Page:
As he makes headway in what he called a successful and ahead-of-schedule recovery from brain surgery to remove a benign tumor, City Councilman Dan Halloran (R-Whitestone) was not at a loss for jokes on his way back to the campaign trail.
“I’m out of the rough patch. Doctors are shocked,” Halloran said on his Facebook account Friday, accompanied by a photo of him in the hospital bed with bandages wrapped around his head. “I am way ahead of recovery schedule.”
He then went on to tap into some humor.
“They attribute it to whiskey and my thick Irish skull,” he said.
Another positive takeaway, spokesman Steven Stites said with a joke of his own, was how the councilman’s secret fear “that the doctors might accidentally remove a piece of his brain, turning him into a Democrat” was not realized.
A photo of Halloran’s head after the surgery showed a large, C-shaped, surgical scar stitched shut behind his right ear. According to Stites, Halloran should be back on the job and the campaign trail in the next week or two.
Halloran was operated on May 23 at the NYU Langone Medical Center in Manhattan and was scheduled to return home to Flushing five days earlier than expected Saturday, his office said.
Stites said the councilman was already showing positive signs since going into the operating room for what he called a lengthy procedure.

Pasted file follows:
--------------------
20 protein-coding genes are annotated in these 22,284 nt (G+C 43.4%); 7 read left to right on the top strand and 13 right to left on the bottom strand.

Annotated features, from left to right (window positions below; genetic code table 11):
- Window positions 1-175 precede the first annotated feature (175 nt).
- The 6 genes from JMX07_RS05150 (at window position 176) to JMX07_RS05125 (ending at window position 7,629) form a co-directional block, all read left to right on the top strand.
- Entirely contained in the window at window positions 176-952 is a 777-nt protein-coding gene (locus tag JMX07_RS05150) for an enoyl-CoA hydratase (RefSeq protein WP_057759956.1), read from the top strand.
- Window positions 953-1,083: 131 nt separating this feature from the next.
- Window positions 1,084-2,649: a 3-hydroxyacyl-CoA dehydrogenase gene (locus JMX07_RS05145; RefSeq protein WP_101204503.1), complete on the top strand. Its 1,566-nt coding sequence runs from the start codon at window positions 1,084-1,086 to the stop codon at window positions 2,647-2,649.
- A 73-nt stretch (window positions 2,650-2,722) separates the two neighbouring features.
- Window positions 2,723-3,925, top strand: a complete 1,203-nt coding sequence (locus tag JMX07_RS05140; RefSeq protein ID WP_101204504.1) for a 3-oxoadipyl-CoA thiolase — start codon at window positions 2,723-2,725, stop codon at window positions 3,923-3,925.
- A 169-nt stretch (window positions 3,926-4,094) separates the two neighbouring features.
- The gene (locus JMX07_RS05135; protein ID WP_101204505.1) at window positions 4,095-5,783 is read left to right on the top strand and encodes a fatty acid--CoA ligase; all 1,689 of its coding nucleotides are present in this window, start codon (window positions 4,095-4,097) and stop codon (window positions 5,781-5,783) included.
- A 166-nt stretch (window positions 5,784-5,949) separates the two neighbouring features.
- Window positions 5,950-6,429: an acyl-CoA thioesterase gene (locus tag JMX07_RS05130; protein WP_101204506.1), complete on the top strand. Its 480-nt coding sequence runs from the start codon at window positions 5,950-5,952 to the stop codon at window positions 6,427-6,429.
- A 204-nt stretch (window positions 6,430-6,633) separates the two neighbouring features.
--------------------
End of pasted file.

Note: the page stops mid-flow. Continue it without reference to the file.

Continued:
“He’s walking, talking and looks like the same old Dan,” Stites said. “Aside from the scar, he is in fantastic shape. The procedure went as well as we all hoped.”
According to Stites, Halloran was diagnosed in March on the morning of his campaign kick-off for the 6th Congressional District seat with a benign tumor, but he initially declined to say where it was located.
Hours after going into the hospital, Halloran’s chief of staff, Chrissy Voskerichian, posted on Halloran’s Facebook page, reporting a successful surgery. She said everything went well and he expected a full recovery.
“He’s going to be at 100 percent capacity as if there wasn’t anything wrong,” Voskerichian said. “We’ve got a campaign to run.”
Voskerichian added that Halloran would likely talk more about the procedure and his initial diagnosis upon his return.
The councilman’s office remained open and active during Halloran’s time in the hospital and recovery.
In a statement before going into surgery, Halloran said that although he was worried about the operation, the procedure was still a small ordeal when compared to what other New Yorkers might be living through.
Reach reporter Phil Corso by e-mail at firstname.lastname@example.org or by phone at 718-260-4573.
©2012 Community News Group
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